But Johnston emphasized that action must follow the government's admission of guilt, and he called on the government to come through with more support for people suffering from the psychological consequences of being cut off from their identity.

"It was a serious offence against our people, and I think it's deserving of some compensation," he said. "It's core to any human being to know who your parents are, what your ethnic origin is, who you're connected to."

Selinger said he was "committed" to starting "on the path to reconciliation." He noted that his government had introduced legislation to open up sealed birth records and help reunite families, something survivors of the scoop have long been calling for. But he did not directly address the issue of compensation.

Like many First Nations leaders, Johnston says assimilationist policies are part of the explanation for the wide economic gap that separates First Nations and Métis people from other Canadians. At 50 percent, Manitoba has the lowest employment rate for indigenous people in the entire country. Median income for indigenous people in the province is $17,690, compared to over $30,000 for non-Aboriginals. Johnston said that conditions on Manitoba's First Nations reserves are "some of the worst in the country," with little access to potable water and widespread overcrowding.

"Indigenous people are far too often portrayed as being there with their hand out," he told VICE News. "But it has to be understood that that was meant to be. We were subject to genocide, we were subject to the Indian Act. So in that kind of a situation, who could be healthy? We were never given a chance."


After Selinger's speech, Ian Wishart of the opposition Progressive Conservative Party said that he was "concerned that an apology will not be enough." He said that, even today, a highly disproportionate number of the children taken into care are from First Nations. A Globe and Mail article from this March found that approximately 90 percent of the 10,000 Manitoban children in care are indigenous, though Johnston told VICE News that progress has been made in keeping those children in the community.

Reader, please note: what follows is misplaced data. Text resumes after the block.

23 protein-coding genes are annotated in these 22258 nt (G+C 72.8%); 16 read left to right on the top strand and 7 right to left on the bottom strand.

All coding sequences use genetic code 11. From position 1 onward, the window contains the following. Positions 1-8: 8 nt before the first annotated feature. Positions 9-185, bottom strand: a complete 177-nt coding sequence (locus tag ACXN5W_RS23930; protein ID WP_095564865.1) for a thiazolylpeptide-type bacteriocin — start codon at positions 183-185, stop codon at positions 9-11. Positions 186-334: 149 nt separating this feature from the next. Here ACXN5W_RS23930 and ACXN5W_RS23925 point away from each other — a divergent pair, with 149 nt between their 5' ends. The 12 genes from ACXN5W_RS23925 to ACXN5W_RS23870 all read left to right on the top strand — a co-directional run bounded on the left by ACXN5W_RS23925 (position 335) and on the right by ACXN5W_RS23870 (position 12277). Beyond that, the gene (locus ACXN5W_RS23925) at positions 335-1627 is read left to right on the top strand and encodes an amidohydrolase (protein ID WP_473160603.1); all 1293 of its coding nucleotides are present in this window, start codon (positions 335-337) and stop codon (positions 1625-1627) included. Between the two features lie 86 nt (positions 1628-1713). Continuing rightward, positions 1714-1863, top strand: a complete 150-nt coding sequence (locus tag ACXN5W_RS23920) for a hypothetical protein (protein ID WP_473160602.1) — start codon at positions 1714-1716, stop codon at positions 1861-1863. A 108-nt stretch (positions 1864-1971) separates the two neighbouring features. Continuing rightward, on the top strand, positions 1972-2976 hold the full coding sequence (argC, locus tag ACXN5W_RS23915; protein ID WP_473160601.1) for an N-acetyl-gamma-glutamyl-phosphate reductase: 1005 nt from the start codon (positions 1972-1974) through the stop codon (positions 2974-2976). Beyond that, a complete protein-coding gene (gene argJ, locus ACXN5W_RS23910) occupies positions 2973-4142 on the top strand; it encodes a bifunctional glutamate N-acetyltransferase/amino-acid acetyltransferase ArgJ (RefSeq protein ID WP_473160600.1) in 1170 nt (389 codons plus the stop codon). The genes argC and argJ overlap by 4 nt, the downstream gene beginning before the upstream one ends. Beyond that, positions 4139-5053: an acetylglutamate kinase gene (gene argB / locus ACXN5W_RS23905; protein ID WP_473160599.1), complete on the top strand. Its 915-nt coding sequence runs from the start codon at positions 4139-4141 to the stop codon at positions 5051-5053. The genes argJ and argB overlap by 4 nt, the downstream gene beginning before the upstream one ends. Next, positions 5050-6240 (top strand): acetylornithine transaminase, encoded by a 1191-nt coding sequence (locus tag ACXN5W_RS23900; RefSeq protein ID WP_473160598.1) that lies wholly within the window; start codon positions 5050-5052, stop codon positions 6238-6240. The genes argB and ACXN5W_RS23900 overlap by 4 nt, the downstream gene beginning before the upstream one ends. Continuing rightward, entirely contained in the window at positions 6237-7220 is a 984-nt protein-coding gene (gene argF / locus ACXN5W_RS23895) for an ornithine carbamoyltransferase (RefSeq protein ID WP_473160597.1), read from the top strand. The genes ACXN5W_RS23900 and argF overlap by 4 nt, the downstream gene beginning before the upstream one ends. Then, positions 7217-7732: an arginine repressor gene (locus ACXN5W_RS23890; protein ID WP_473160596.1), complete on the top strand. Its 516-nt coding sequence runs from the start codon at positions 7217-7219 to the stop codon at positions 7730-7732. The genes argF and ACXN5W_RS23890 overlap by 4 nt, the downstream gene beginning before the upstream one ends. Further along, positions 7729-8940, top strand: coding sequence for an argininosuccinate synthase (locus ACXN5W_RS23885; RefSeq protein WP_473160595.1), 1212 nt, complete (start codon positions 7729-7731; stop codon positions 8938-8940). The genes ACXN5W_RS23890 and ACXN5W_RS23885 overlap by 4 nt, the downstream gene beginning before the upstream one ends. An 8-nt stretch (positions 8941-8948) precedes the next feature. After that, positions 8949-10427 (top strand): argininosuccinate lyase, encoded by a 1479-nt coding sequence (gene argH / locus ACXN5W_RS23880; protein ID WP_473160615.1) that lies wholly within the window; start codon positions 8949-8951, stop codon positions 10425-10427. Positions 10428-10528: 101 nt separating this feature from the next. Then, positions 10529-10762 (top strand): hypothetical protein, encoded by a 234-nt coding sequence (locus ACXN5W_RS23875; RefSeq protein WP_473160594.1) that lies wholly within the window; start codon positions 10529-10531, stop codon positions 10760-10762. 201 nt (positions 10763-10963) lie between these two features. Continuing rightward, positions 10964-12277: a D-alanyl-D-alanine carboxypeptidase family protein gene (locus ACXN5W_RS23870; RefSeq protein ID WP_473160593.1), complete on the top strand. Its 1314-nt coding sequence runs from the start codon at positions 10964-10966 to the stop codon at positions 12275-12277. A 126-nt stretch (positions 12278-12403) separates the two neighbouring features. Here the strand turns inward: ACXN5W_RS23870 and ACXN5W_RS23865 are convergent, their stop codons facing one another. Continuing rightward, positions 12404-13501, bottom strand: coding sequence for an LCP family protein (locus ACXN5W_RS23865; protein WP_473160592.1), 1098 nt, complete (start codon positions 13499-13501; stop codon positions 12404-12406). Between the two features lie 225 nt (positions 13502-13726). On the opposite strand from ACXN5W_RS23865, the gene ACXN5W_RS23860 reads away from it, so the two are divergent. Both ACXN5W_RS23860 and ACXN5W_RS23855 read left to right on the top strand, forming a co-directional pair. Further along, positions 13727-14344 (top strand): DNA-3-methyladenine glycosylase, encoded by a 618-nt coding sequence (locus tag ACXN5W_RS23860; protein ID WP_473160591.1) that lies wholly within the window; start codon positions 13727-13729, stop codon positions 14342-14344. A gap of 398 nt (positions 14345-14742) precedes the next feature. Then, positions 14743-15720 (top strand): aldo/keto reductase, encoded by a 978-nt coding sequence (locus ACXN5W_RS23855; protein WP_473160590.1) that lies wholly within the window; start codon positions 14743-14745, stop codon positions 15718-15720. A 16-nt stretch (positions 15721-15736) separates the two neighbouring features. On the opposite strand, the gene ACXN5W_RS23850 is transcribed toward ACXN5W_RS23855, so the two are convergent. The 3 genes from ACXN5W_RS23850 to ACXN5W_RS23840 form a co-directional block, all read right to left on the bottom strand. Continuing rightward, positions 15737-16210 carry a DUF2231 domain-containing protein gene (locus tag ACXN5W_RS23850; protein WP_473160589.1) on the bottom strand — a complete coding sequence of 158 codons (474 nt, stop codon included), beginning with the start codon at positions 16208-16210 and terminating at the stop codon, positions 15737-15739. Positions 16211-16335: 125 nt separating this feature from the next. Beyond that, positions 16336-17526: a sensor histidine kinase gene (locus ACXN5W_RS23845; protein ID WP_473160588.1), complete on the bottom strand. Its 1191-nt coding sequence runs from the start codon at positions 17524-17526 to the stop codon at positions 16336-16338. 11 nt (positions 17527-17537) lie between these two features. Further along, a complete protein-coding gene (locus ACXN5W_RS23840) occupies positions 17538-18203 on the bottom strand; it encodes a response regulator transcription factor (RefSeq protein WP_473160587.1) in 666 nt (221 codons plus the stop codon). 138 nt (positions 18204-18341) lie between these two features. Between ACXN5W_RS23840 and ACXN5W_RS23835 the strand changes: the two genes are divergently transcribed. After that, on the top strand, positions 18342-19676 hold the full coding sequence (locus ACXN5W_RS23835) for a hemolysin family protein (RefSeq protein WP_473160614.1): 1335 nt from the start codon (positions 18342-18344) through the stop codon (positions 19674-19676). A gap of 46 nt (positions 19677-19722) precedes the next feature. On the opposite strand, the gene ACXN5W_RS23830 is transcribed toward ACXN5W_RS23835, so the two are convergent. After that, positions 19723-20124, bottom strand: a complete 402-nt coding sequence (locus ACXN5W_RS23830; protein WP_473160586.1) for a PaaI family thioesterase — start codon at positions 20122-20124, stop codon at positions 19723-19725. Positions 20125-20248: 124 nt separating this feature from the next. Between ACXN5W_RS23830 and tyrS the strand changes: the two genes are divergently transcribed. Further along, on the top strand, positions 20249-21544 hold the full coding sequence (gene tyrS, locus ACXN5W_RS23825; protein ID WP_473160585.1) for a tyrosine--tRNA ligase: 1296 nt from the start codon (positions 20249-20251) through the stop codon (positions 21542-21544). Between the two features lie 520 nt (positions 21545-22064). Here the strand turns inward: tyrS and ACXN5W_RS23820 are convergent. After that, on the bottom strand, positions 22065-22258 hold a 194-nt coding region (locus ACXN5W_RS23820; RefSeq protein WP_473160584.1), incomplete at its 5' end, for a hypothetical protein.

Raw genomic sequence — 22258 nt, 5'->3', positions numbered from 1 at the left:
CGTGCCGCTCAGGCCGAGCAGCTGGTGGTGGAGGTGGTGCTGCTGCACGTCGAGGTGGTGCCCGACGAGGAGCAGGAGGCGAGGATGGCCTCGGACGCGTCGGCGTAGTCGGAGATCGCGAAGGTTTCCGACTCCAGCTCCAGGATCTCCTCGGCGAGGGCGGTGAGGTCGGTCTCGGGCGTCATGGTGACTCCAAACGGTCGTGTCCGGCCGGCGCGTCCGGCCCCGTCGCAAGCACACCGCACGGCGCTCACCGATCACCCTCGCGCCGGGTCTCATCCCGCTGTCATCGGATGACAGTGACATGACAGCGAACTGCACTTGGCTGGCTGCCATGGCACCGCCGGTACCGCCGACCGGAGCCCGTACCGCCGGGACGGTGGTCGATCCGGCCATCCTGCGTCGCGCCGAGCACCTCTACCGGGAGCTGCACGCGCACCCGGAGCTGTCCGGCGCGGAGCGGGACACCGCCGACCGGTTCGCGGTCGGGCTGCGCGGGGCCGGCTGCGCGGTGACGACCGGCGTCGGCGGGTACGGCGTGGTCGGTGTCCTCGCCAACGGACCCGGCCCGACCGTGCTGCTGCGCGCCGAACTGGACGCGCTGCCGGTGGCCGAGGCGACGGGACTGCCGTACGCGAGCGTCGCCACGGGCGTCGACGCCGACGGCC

But another First Nations leader, Grand Chief Terrance Nelson of the Southern Chiefs' Organization, wrote in an email that "with the legislation and policies that continue to usurp children from their families to this day, this 60's Scoop Apology is nothing more than a platitude." He told VICE News that the continued "seizing" of Aboriginal children by Manitoba's Child and Family Services is "an industry corrupt with exploitation" and he urged the government to cancel the practice and redirect its financing to Aboriginal communities.

Coleen Rajotte, who was adopted into a white family during the scoop, stood in the halls of the legislature and spoke about how she tried to find her birth family for years. She spoke about the emotion she felt as she read letters her mother had written to try to get her back.

"As a kid, I had no idea who I was," she said, "and what nation I belonged to."

Rajotte, who now works as a filmmaker, told the stories of survivors she interviewed who were beaten or raped by the families they were sent to.

She called Selinger's apology "historic" and "a new beginning."

Selinger said the province wants to see "all levels of government act on their responsibility," and that he would be bringing the issue to the national level.

VICE News contacted provincial governments in Ontario and British Columbia, as well as the federal Department of Aboriginal Affairs, to ask if they would be issuing a similar apology. A federal government representative said that they are "committed to the health, the safety and well-being of First Nations children. Child welfare services are delivered according to provincial laws and standards." They did not say if an apology would be forthcoming.

Follow Arthur White on Twitter: @jjjarthur